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  • Journal of the American Society for Horticultural Science x
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The chemical composition of the lowbush blueberry (Vaccinium angustifolium Aiton) cultivars Blomidon, Cumberland, and Fundy were examined at three stages of fruit maturity, before and after refrigerated storage, in a 2-year study. There were differences (P< 0.001) related to maturity and cultivar in berry fresh weight, percentage dry matter, fruit firmness, percentage soluble solids, titratable acidity, and the concentration of sugar, acids, and anthocyanins. Among the nine organic and phenolic acids measured, seven acids varied among the maturity groups and eight varied among the cultivars. Between the 2 years of study there was a 60% difference in total fruit acid content as well as in the relative amounts of each acid. The 2-year mean profile of lowbush blueberry acids was distinctly different from that recently reported for highbush (Vaccinium corymbosum L.) and rabbiteye blueberries (Vaccinium ashei Reade). The level of certain acids as well as the concentration of anthocyanins increased during cold storage. Estimation of sugar concentration by percentage soluble solids overestimated sugar concentration by 3070. Acid measurement by titration underestimated acid content as measured by HPLC by 61%. Results of this study illustrate the variation in the chemical composition of lowbush blueberry fruit among cultivars, maturities, and seasons, and can be used to compare lowbush blueberries with other Vaccinium species.

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Field and laboratory experiments were conducted during the summers of 2001 and 2002 in two locations in Nova Scotia to identify the effect of cultivar, transplanting date, and drying (air-drying and freeze-drying) on basil (Ocimum basilicum `Mesten' and `Italian Broadleaf', and O. sanctum `Local') productivity and oil quality in Nova Scotia and to identify the potential of growing basil as a cash crop in this region. Results suggested that all of the tested cultivars of basil grown in Nova Scotia had acceptable yields and composition for the international commercial market. Greater yields (ranging from 3.6 to 19.8 t·ha-1) were achieved from `Mesten' and `Italian Broadleaf' by earlier transplanting. `Local' had a lower oil content compared to the other cultivars. Linalool was the main component of `Mesten' oil, linalool and methyl chavicol were the main components of `Italian Broadleaf' oil, while elemene and α-humulene were the main components of `Local' oil. Both air-drying and freeze-drying were found to alter the composition of the essential oil from O. sanctum and O. basilicum.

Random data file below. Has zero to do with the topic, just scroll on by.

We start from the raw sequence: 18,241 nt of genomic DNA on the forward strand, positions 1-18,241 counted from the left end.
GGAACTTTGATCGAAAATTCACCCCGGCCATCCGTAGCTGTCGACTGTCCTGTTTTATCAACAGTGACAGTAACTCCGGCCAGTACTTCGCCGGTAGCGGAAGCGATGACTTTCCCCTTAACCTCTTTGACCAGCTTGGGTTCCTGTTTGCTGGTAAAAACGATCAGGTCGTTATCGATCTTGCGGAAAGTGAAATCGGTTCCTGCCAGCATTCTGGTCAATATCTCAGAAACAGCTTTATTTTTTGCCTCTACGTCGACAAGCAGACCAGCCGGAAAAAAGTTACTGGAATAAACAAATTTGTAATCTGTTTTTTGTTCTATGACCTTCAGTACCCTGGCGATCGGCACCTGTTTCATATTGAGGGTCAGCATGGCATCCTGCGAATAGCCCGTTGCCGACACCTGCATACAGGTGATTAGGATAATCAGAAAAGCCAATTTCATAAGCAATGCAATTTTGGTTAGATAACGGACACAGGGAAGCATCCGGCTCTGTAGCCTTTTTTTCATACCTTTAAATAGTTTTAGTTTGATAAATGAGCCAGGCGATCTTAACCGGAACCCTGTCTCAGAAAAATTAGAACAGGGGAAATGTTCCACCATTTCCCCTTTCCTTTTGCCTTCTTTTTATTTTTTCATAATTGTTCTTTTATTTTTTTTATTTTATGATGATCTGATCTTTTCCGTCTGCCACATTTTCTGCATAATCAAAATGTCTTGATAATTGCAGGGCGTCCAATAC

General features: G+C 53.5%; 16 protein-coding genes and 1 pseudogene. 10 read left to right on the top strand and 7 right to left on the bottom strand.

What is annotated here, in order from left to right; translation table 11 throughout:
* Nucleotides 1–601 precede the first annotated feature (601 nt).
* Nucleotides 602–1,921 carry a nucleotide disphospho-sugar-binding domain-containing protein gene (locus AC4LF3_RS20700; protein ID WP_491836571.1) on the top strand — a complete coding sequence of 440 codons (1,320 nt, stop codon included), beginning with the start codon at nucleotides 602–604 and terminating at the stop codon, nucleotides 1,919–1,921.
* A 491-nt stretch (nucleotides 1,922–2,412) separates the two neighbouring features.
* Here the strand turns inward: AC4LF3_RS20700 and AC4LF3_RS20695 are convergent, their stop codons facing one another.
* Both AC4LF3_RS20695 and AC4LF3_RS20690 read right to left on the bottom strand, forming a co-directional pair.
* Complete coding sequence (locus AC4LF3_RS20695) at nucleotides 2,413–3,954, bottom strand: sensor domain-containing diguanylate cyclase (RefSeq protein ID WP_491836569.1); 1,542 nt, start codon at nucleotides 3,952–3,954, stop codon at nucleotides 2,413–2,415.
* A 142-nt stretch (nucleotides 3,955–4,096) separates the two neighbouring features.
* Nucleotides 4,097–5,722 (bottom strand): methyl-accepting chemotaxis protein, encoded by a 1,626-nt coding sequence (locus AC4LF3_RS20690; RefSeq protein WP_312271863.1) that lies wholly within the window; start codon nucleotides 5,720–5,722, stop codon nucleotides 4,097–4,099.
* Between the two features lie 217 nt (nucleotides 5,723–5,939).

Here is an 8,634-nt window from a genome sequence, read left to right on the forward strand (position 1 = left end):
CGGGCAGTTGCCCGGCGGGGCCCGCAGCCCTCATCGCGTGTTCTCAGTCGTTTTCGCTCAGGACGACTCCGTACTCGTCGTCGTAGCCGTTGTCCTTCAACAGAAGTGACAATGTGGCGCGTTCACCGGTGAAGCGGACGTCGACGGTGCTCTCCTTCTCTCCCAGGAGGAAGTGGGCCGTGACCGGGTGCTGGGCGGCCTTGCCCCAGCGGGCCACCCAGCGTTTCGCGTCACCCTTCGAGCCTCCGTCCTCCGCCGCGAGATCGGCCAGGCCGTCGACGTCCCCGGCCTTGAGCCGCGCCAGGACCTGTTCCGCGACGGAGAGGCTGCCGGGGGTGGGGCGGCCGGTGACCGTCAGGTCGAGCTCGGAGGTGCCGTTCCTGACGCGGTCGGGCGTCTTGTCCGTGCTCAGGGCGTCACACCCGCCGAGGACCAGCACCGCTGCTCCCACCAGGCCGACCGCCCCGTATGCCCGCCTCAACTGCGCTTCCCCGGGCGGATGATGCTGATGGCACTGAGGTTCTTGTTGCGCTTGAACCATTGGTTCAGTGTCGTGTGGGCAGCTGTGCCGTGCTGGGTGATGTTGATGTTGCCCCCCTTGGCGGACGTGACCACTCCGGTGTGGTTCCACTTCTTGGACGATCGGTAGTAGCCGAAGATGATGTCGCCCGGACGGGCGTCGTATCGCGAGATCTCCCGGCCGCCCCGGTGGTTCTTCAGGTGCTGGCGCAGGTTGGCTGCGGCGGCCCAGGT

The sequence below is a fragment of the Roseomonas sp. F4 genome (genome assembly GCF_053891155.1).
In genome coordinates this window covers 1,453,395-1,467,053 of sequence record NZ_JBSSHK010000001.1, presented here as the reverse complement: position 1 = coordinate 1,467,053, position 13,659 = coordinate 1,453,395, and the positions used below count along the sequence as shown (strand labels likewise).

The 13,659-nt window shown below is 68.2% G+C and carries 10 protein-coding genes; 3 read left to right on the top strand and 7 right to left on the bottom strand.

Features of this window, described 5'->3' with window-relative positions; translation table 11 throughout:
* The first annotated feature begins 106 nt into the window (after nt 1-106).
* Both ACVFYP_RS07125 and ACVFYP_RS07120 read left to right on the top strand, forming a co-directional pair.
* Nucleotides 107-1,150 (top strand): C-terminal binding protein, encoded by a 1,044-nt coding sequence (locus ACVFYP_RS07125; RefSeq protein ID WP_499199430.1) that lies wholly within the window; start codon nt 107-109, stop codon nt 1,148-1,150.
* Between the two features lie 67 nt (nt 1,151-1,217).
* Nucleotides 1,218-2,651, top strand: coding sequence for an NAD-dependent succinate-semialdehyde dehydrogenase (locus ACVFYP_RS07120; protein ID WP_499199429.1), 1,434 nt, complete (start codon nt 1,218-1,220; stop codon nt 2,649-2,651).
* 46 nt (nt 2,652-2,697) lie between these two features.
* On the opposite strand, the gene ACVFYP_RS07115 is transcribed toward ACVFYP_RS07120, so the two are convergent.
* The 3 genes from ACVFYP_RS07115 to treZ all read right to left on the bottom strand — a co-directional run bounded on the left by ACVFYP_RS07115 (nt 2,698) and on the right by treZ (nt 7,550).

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in early-season temperatures, then crop losses such as that seen in 2012 will become increasingly common. An important strategy to sustain current production, therefore, will be to develop cultivars that are less prone to early bloom. This will in

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Native Americans for food, medicinal purposes, tools, fuel, and shelter ( Turner and Hebda, 1990 ; Turner and Turner, 2008 ; Yanovsky, 1936 ). Europeans brought seeds, scionwood, or trees of their local apple cultivars with them to North America during

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commercially grown in the middle of 18th century ( Husmann and Dearing, 1916 ). The first large-scale muscadine breeding program was initiated in North Carolina in 1907, and this program later released the first hermaphroditic muscadine cultivars ( Dearing

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An international breeding program has an ongoing requirement to reliably identify their cultivars to maintain correct material during propagation and for enforcement of plant breeders’ rights. The sweet cherry breeding program from the Summerland

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distribution of A. triloba overlaps with that of some subtropical Asimina species, and introgression may have occurred. From 1900 to 1950, over 50 pawpaw cultivars were selected from the wild and named; however, only two remain: ‘Sweet Alice' and

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Board, 2013 ). China has the oldest history of lychee cultivation; the first reference dates back to 200 BCE in Hainain, Guangdong, and Guangxi ( Huang et al., 2005 ). More than 200 cultivars or lines have been identified in China, although only 15 are

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. Villalon, Texas Agricultural Experiment Station, for supplying some of the pepper cultivars used in this study. The cost of publishing this paper was defrayed in part by the payment of page charges. Under postal regulations, this paper therefore must be

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the Univ. of California-Riverside for providing Philodendron cultivars used in this study; Russell D. Caldwell for collecting the plant samples in Florida, and Kelly Everitt for critical reading of this manuscript. This research was supported in part

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